Bioaerosols in Midwest greenhouses and respiratory symptoms among the workers.
Adhikari-A; Reponen-T; Grinshpun-S; Wilkins-JR III
Atlanta, GA: U.S. Department of Health and Human Services, Public Health Service, Centers for Disease Control and Prevention, National Institute for Occupational Safety and Health, R03-OH-009241, 2010 Oct; :1-36
Estimated economic impacts of the US Green Industry are 1,964,339 jobs and $147.8 billion in output, of which 27% is represented by the greenhouse and nursery sectors. These two sectors are rapidly growing components of American agriculture that present a variety of challenges for occupational safety and health. A large number of workers, many foreign born, encounter a variety of potential respiratory hazards in greenhouse work environments. Exposure to bioaerosols, including microorganisms of pathogenic, toxic and allergenic species and pollen in an enclosed environment could magnify concerns about respiratory hazards encountered elsewhere in traditional agriculture. Rates of bioaerosol exposures and respiratory disorders in greenhouse workers have been strikingly high in some countries. This problem has not been fully studied in the US. There is a lack of quantitative information on workers' exposure to bioaerosols and relevant respiratory symptoms, particularly in the Midwestern region of the United States. The objectives of this CDC-NIOSH R03 pilot project were: (1) to investigate exposure levels to airborne culturable and total fungi, bacteria (total culturable bacteria and actinomycetes), endotoxin, and (1-->3)-ß-D-glucans in three Midwest greenhouses during summer and winter using multiple exposure assessment methods; (2) characterize the load of microorganisms on greenhouse floors and determine potential microbial source strengths of the floors for aerosolizing microbial biocontaminants, and (3) to estimate the prevalence of rhinitis, wheezing, asthma, and other respiratory symptoms/conditions among greenhouse workers. Stationary inhalable aerosol samples were collected from each greenhouse using Button Inhalable Aerosol Samplers. Control samples were collected from offices and nearby outdoor locations. A microbial source strength tester was used to examine the aerosolization potential of microbial contaminants from greenhouse floors. Additionally, surface samples were collected by sterile cotton swabs. Temperature, relative humidity, and wind velocity were recorded. Airborne culturable fungi, bacteria, and actinomycetes were analyzed in the extracts from field samples by cultivation in nutrient agar media. Endotoxin and (1-->3)-ß-D-glucan in the extracts from field samples were analyzed by specific kinetic chromogenic LAL assays. The prevalence of respiratory symptoms among greenhouse workers (n = 35) and control subjects (office workers; n = 14) was estimated with a standardized questionnaire. The collected data indicate that workers employed in Midwest greenhouses may be exposed to elevated levels of inhalable culturable microorganisms [fungi and bacteria collectively on the order of 10(2) - 10(5) CFU/m3], endotoxin [10(1) to 10(3) EU/m3], and (1-->3)-ß-D-glucan [10(1) to 10(2) ng/m3]; exposure levels are comparable to those previously measured in animal confinements and greenhouses of European countries. Seasonal variations were observed for some bioaerosol components. Fungi dominated in summer whereas bacteria and endotoxin dominated in winter. Levels of (1-->3)-ß-D-glucan in two seasons were not significantly different. The prevalence of respiratory symptoms was generally higher among greenhouse workers compared to controls. Although the crude/unadjusted Prevalence Ratios ranged from 1.2 - 4.4, the differences were not statistically significant based on Fisher's Exact Tests. To conclude, greenhouses in the Midwestern United States are a significant source of workers' exposures to airborne microbial contaminants. Elevated levels of airborne microbial contaminants were observed in three greenhouses with significant seasonal variations. The contaminants were likely to have originated from the greenhouse work areas as indicated by the indoor to outdoor ratios. Lack of correlations between exposure variables assessed by various methods indicates that employing several exposure assessment methods and investigating multiple bioaerosol exposure matrices would be more informative. The prevalence of self-reported respiratory symptoms was generally higher among greenhouse workers compared to controls; on the other hand the differences were not statistically significant, possibly due to the small sample size and relatively low statistical power of the study. Overall, we believe our pilot data on exposure levels and prevalence of respiratory symptoms among the greenhouse workers warrants further study in a larger group of subjects. Bioaerosol exposure levels coupled with assessment of workers' respiratory symptoms described in this project report will be relevant in improving specific methods and tools to assess worker exposures to inhalable biohazards and in advancing the understanding of the pathophysiology of respiratory disorders among greenhouse workers. The approach developed in this pilot project for bioaerosol exposure matrix can be applied in the future for assessing exposure in future large scale studies in greenhouses as well as in other agricultural occupational environments. The pilot data collected in this small research project can be utilized later for future sample size calculations for larger studies on respiratory symptoms among greenhouse workers in the United States.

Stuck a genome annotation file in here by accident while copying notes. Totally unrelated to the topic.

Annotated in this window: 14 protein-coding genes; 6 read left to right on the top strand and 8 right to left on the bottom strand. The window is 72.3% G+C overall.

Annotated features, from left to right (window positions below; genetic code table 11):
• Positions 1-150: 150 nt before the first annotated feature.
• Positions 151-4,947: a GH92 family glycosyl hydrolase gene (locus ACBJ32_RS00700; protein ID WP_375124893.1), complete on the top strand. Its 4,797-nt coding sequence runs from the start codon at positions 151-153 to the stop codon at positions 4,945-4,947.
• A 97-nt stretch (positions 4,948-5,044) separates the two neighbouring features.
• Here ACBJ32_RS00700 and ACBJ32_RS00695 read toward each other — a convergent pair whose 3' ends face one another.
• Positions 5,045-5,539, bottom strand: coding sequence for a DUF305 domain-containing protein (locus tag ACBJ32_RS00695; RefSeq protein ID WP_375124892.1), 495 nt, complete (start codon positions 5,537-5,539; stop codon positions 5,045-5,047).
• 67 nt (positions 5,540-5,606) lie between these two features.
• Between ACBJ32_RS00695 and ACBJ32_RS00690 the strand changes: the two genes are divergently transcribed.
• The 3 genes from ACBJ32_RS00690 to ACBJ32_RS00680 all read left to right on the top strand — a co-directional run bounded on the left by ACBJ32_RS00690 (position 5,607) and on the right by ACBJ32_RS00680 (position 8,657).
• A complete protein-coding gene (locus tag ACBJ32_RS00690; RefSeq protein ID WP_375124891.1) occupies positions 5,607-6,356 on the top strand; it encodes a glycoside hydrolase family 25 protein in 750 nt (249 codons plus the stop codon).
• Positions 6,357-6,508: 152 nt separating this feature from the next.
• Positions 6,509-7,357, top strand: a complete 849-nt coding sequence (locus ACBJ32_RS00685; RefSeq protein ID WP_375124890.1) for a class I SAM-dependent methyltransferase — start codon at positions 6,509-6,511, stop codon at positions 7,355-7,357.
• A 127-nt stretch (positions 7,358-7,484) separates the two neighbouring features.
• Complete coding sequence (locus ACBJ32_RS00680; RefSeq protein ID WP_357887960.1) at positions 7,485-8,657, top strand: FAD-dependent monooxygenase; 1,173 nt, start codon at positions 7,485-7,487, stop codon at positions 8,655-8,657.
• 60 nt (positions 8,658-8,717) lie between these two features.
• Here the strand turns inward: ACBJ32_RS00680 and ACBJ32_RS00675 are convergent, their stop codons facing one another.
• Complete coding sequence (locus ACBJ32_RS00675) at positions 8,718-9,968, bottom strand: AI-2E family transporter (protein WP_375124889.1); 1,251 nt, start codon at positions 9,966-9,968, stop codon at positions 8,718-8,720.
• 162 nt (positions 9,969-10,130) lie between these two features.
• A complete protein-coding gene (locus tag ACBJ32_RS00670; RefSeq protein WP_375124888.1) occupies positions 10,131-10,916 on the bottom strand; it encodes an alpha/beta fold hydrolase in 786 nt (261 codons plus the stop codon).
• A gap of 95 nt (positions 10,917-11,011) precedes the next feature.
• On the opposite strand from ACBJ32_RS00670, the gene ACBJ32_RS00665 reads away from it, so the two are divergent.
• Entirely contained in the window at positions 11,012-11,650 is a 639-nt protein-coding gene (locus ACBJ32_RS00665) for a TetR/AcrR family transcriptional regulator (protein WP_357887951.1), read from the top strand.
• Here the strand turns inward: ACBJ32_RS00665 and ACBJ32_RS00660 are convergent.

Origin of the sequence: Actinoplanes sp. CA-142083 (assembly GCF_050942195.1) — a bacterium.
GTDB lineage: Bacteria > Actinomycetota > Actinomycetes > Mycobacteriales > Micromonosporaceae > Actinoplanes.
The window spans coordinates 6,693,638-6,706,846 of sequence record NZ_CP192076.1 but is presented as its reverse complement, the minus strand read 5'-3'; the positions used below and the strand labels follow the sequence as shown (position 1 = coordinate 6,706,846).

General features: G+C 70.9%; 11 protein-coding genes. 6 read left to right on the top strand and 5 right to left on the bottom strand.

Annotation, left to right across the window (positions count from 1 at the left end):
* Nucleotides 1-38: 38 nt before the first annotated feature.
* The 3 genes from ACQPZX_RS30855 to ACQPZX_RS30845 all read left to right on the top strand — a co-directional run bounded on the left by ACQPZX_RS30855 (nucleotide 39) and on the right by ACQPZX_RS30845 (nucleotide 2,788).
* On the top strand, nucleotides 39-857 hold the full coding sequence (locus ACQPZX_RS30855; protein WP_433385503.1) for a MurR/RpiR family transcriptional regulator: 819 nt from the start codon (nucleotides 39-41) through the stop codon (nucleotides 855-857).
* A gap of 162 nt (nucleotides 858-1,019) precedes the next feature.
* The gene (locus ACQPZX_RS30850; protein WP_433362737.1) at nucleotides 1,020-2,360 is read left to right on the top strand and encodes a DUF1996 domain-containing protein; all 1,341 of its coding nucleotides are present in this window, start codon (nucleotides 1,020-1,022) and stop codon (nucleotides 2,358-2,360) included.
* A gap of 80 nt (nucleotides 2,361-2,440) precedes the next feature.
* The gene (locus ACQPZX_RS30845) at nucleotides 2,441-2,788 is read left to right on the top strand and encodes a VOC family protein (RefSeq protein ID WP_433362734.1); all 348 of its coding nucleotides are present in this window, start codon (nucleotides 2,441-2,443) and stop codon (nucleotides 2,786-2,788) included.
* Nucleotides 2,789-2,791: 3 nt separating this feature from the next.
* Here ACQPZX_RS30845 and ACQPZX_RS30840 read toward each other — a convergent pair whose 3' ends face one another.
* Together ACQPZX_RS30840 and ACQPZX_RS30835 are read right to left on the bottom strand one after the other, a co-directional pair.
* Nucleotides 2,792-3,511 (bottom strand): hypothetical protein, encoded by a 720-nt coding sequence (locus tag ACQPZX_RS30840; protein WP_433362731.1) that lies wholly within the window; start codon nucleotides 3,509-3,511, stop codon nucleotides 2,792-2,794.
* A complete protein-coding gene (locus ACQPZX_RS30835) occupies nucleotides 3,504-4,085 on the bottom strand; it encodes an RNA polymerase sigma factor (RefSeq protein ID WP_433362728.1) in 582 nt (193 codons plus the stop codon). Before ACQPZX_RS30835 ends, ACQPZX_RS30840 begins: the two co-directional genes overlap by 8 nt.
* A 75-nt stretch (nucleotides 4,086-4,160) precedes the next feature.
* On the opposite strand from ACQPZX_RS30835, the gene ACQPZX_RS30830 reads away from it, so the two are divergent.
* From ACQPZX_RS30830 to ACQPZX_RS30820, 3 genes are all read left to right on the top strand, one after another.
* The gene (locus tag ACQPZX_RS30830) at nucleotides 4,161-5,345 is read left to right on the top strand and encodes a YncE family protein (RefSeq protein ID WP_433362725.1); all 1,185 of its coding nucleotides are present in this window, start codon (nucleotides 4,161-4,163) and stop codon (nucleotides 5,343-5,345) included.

Respiratory-system-disorders; Biohazards; Aerosols; Microorganisms; Soil-bacteria; Sociological-factors; Plants; Agriculture; Agricultural-workers; Allergens; Allergic-reactions; Allergies; Bacteria; Racial-factors; Exposure-assessment; Exposure-levels; Airborne-particles; Fungi; Endotoxins; Bronchial-asthma; Seasonal-factors; Analytical-processes; Air-contamination; Sampling
Atin Adhikari, PhD, Assistant Professor, Department of Environmental Health, University of Cincinnati, P.O. Box 670056, 3223 Eden Avenue, Cincinnati, OH 45267-0056
Final Grant Report
NTIS Accession No.
National Institute for Occupational Safety and Health
University of Cincinnati